German, for whatever weird reason, thinks anything is cuter, nicer, hinreißender if its gender has been removed. (Let's not get all Freudian about this, okay? Keep in mind that the words have gender, not the objects they represent.
If you're going to get cutesy on something in German, you do that by adding a suffix and an umlaut where possible (or not, just to be trotzig, particularly in southern dialects), and, um, neutering it.
Exactly which suffix you'll use might depend on the region.
|das Päckchen, Packerl
|das Küchlein, Küchle
|das Weib 1
|das Fräulein 1
|*die Mad 2
|die Katze, der Kater
|das Stückchen, Stückerl
So what about the word for "boy"? One might rightfully expect a diminutive das word for boy, following the same pattern. There is one, but it doesn't seem contemporary: Bübchen. If there is a more commonly-used neuter, diminutive word for male children, please let us know about it in the comments.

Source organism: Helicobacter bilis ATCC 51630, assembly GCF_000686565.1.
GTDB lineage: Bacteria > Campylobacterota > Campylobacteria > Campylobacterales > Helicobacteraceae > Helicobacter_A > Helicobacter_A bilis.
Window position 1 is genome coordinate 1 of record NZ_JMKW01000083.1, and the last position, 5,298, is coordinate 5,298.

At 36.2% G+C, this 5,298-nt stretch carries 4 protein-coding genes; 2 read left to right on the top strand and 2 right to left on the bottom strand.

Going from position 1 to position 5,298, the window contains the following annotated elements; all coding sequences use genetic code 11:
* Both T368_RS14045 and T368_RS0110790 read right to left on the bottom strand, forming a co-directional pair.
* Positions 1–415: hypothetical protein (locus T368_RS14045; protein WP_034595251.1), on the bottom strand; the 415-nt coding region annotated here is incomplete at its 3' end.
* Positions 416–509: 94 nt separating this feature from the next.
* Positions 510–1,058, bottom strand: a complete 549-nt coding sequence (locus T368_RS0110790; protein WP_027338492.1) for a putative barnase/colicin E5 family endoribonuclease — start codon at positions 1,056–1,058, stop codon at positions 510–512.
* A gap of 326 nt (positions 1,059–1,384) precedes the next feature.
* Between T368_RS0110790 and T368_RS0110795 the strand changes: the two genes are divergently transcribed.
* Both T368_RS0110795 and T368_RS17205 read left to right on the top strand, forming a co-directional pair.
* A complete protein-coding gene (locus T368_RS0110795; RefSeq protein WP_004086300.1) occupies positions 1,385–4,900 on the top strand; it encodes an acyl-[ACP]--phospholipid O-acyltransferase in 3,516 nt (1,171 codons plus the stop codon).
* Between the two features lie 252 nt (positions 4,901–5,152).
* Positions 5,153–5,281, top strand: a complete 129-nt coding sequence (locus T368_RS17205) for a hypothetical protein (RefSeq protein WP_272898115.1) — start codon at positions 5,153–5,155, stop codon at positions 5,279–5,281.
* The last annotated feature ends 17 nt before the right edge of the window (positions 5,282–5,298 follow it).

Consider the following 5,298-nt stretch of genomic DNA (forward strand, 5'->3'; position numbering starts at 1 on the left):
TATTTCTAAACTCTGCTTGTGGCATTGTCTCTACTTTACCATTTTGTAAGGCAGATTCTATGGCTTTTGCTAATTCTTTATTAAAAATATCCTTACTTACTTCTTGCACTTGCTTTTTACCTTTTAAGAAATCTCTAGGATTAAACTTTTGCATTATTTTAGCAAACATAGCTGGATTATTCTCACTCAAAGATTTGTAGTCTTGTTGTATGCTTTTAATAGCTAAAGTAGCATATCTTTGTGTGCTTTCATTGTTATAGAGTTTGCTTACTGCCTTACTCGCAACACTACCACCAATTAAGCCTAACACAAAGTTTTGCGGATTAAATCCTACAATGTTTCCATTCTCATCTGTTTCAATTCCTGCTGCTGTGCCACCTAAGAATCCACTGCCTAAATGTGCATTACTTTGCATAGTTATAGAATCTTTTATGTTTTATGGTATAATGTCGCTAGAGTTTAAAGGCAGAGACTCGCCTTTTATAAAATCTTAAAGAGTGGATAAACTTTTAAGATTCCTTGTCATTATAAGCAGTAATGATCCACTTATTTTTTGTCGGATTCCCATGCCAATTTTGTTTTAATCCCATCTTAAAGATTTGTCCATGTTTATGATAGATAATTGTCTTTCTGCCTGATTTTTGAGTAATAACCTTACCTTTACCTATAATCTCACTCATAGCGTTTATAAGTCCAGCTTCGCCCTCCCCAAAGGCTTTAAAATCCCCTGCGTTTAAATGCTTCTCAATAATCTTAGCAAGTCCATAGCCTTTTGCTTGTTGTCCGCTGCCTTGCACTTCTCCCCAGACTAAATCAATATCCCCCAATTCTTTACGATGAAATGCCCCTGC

Getting the gender wrong on stuff is frustrating, but it happens, and it's pretty much never fatal. But on diminutives, you don't have to. The rule is very reliable: Neuter is cuter.
- My host father used it against his ten-year-old daughter who was having a diabetic freak-out in the early 1990s.
- A senior citizen couple used it to attract the attention of the young waitress last year in a Biergarten, and they obviously meant nothing negative by it.
- We are not aware of a commonly-used non-diminiutive word for bunny, other than Hase (and that's arguably not the word for bunny). German Wikipedia reports Kanin as an archaic term still in use among furriers. There are more terms, like Kanickel, Karnickel, Künglein, and Chinigl, but they all appear to have a diminutive tacked onto them and may also be obsolete anyway.
- Apart from Watership Down and Donnie Darko, show me any bunny who is not worthy of a cutifier.